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Augustinian Order

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Brief Parish History & Geographical Location

There have been a number of different orders of the Augustinians based in Limerick over the years. The first order of Augustinians in Limerick was an order of nuns called the Canonesses of St Augustine. They were a branch of the Augustinian Canons. Donal O'Brien was patron of the house, which was founded in 1171. It was dedicated to St Peter and was situated in Pump Lane outside the walls of the city. The house was also known as St Peter's Cell. During the suppression, it was given to Lord Milton and was used by the Presbyterians until 1776.

However, the Order of the Augustinians which exists in Limerick today originated in the Great Re-Union of 1256, when five different groups who professed to the Rule of Augustine came together under one prior general, and became known as the Order of the Hermits of St Augustine. This new group of Augustinians was a branch of the Augustinian Canons and they came to Ireland in or around 1280.

The Crutched Friars, a hospital order who followed the rule of St Augustine, founded a church, priory and hospital in Fish Lane which they was dedicated to the Holy Cross, Blessed Virgin Mary and St Edward the King and Martyr in 1227 under the leadership of Simon Minor. In some books, this priory is mistakenly believed to be two priories, one was dedicated to St Mary and St Edward under the control of the Canon Regulars, the other was a priory and hospital dedicated to St Mary and Holy Cross. However, as Begley has shown these foundations were one and the same.

The Augustinians were renting a house in Sir Henry's Mall in 1435. At the suppression, Henry VIII granted the friary in Fish Lane to Edmond Sexton. Sexton ejected the Crutched Friars in 1537 and by 1594 Stephen Sexton held what remained of the cell.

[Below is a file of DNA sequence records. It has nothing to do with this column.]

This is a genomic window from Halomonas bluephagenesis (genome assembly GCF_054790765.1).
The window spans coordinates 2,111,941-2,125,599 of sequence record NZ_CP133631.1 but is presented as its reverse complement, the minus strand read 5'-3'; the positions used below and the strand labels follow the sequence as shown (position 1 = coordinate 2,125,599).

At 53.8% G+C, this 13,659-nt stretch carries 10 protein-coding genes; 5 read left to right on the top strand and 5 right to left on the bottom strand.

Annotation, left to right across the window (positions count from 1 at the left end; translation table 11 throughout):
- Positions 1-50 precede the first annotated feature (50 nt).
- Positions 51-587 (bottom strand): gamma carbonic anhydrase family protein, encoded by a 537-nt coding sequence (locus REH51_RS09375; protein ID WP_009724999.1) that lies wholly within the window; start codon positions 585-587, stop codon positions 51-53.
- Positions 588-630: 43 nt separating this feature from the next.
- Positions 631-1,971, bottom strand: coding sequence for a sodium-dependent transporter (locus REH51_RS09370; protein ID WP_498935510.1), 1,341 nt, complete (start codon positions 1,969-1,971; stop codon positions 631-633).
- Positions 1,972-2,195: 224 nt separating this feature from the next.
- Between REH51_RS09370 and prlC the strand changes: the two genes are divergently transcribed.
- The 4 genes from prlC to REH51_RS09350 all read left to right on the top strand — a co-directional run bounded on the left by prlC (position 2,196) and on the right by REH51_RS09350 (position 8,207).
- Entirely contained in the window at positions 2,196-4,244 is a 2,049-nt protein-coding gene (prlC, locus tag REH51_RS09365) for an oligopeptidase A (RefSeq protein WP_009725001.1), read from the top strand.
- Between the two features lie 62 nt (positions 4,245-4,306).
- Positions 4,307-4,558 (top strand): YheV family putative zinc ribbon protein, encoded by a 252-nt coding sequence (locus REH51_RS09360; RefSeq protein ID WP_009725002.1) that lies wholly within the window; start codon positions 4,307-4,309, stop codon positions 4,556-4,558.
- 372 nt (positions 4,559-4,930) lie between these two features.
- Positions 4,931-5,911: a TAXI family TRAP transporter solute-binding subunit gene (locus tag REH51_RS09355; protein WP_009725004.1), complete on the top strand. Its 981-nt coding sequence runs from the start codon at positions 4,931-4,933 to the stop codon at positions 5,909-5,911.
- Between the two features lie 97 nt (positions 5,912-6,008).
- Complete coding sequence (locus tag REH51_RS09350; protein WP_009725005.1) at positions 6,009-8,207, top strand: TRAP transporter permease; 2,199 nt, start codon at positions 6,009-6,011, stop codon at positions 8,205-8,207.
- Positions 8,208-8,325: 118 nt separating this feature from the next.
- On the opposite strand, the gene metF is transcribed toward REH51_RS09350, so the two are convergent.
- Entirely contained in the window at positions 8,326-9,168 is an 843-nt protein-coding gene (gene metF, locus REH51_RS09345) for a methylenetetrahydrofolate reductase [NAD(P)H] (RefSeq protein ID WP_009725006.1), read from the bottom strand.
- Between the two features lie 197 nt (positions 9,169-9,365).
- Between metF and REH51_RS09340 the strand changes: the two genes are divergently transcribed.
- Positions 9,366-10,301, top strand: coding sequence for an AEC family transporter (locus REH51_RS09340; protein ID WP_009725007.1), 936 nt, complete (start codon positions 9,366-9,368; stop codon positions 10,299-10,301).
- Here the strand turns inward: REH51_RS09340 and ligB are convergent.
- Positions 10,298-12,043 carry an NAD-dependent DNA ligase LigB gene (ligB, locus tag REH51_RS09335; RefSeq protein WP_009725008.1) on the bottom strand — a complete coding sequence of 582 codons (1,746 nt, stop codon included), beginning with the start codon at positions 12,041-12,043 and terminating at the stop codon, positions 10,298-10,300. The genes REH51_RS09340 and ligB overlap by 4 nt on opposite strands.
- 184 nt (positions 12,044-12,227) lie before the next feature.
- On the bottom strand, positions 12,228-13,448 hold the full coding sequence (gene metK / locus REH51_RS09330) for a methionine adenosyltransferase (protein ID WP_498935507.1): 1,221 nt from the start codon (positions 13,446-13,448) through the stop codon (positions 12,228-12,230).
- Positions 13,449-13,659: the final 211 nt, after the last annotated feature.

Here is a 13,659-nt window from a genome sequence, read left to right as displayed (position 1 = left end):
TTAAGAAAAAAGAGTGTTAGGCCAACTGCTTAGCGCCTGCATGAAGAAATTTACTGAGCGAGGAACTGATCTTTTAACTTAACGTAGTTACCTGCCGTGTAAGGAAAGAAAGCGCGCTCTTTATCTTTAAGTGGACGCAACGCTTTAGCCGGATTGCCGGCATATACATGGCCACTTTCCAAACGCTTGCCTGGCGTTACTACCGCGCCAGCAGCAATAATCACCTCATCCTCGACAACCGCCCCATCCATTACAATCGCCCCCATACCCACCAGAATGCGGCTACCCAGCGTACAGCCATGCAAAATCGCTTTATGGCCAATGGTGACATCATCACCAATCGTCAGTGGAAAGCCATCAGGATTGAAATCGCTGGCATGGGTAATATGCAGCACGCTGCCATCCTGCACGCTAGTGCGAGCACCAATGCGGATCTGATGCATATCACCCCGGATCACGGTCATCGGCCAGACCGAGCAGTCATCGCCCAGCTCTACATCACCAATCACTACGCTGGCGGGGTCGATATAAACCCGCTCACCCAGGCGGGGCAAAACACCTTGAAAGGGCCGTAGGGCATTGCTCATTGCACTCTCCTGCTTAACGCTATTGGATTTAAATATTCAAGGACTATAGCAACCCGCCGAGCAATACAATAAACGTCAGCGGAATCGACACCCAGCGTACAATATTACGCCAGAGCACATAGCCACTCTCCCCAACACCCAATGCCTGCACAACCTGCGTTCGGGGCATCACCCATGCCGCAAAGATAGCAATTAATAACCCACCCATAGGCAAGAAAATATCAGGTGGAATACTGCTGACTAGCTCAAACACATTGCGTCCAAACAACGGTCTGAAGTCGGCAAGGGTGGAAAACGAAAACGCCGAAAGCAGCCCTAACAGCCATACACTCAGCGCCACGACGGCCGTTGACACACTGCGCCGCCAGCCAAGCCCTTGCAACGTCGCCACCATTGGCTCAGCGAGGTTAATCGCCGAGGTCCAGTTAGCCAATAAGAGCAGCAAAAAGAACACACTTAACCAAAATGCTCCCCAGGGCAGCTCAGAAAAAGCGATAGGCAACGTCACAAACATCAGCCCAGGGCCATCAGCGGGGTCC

Due to the suppression, the Augustinians left the city after 1541and stayed in the surrounding countryside. The Canon Regular Augustinians returned to the city in the 1630s but the first steps to re-establish in Limerick began in 1613 when Dermot McGrath arrived from Rome to assess the number of Augustinians in Ireland.

Under McGrath, the Augustinians received permission from Pope Urban VIII to take over the site of the Crossed Friars. It is believed that the new community originally came from the monastery in Killagh in Kerry.

During the Confederate war, they celebrated mass in the ruined church of St Mary's on March 25 1646. With the arrival of Cromwell and his troops to Limerick in 1649, the Augustinians fled the city. They returned to Fish Lane in 1660 when King Charles II came to the throne. However after the siege of Limerick in 1691, the Augustinians were again made homeless.

They established a monastery on the site of the former monastery of the Crossed Friars near Fish Lane around 1730. Begley said the Hermits of St Augustine moved into Limerick in 1733 and opened a chapel. They were asked to leave the city by Dr O'Keeffe, Bishop of Limerick in 1735/6 after objections from the Dominicans and Franciscans. Rome overturned this decision when it was appealed by the Augustinians. During this dispute, the Augustinians built a chapel in Fish Lane. They opened their first chapel on this site in 1740 around the time when the penal laws were relaxed.